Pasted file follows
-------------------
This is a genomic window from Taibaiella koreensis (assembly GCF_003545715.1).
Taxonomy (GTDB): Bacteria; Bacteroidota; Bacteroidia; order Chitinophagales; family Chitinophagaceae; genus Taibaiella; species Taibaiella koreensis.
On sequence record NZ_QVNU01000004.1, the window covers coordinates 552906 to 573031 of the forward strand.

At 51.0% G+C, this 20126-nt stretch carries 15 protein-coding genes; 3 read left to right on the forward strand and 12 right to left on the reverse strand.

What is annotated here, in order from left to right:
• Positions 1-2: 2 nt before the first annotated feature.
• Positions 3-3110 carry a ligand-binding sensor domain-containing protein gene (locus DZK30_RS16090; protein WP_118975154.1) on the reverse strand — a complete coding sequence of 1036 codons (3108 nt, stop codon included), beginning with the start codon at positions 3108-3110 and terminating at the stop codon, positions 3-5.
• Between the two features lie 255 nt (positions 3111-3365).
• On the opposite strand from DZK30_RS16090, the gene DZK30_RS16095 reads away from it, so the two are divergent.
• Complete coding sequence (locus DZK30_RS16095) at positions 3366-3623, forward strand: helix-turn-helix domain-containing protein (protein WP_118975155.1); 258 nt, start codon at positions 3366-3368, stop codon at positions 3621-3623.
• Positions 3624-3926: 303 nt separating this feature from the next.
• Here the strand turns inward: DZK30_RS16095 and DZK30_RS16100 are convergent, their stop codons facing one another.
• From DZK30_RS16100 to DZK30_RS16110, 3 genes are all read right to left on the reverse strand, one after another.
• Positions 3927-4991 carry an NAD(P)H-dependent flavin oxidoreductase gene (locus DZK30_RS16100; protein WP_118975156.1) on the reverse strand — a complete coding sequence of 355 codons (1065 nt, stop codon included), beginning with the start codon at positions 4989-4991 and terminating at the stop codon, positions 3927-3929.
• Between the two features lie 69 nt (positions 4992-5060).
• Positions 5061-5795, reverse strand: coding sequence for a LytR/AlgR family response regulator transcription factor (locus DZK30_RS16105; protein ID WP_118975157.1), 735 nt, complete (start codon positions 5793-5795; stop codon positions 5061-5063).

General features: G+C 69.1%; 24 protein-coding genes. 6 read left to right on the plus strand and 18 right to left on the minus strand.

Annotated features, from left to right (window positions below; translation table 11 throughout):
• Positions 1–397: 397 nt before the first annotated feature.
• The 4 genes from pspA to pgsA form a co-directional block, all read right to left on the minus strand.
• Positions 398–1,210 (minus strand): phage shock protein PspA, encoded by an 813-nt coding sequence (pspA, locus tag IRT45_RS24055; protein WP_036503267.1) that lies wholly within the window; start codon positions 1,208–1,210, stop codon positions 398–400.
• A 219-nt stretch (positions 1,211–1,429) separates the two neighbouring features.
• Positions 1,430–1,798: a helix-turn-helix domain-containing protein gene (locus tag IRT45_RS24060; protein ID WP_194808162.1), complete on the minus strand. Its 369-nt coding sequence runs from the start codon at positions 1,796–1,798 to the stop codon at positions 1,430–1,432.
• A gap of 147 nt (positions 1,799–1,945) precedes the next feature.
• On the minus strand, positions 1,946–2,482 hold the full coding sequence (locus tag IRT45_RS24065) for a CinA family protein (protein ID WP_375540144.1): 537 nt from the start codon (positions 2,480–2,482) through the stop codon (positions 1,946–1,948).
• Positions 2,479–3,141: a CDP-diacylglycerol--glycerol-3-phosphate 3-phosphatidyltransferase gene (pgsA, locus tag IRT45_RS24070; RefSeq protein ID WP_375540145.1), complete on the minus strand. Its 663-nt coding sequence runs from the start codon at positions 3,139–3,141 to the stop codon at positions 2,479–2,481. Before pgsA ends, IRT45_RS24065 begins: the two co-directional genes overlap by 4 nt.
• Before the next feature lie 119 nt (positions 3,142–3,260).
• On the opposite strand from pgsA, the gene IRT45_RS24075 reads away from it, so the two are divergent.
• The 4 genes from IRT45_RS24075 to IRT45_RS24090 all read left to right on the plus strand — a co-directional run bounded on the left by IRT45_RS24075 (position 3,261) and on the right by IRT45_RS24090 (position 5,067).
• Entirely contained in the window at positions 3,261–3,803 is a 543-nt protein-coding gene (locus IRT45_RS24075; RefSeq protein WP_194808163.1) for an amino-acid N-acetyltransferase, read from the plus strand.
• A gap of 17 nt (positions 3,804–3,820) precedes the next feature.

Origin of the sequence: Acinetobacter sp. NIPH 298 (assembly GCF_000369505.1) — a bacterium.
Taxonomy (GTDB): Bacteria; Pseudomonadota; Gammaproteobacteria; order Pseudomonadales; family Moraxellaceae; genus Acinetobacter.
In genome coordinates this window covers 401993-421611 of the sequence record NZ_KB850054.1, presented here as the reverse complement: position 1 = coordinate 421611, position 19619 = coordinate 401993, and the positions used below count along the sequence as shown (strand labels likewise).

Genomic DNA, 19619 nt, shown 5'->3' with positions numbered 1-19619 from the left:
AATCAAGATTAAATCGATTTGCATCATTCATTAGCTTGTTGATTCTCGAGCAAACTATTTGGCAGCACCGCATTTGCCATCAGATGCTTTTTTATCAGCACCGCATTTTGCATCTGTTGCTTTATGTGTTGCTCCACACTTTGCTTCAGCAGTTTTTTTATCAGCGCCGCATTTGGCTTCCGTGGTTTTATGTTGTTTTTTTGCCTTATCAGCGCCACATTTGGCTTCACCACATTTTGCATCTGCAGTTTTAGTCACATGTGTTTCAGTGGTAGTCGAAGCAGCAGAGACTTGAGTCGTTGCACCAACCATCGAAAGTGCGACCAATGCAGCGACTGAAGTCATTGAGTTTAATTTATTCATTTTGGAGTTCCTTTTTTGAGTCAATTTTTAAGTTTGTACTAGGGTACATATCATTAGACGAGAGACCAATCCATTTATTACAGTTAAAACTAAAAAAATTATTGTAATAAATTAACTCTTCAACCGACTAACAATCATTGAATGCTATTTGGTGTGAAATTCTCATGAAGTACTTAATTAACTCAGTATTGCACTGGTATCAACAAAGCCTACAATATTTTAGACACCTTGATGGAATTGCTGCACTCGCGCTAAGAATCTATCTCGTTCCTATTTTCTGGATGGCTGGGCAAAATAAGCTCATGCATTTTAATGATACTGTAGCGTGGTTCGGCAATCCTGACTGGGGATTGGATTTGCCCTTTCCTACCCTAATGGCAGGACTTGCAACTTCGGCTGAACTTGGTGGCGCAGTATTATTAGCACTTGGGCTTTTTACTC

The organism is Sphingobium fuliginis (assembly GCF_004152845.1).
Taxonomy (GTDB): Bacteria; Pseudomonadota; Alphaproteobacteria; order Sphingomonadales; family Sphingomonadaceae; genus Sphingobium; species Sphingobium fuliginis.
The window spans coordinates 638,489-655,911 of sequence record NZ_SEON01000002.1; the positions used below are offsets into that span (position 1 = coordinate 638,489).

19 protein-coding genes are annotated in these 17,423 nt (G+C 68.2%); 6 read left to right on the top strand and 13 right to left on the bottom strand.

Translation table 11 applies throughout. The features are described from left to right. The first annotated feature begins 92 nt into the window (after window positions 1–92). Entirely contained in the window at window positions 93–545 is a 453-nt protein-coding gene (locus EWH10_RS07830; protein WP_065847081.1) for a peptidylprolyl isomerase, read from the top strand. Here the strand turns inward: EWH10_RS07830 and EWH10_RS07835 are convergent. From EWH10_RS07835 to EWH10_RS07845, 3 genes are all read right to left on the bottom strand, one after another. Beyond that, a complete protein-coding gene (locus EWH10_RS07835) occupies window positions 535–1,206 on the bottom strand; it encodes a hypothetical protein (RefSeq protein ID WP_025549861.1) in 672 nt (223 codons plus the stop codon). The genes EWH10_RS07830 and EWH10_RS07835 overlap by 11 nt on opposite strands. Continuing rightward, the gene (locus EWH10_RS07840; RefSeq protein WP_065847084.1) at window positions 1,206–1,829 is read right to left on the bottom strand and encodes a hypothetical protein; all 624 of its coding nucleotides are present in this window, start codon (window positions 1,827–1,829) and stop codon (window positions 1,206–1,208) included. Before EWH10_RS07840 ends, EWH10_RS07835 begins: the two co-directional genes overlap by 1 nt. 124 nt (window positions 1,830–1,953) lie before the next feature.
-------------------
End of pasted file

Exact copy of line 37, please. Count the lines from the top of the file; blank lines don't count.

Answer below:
The organism is Sphingobium fuliginis (assembly GCF_004152845.1).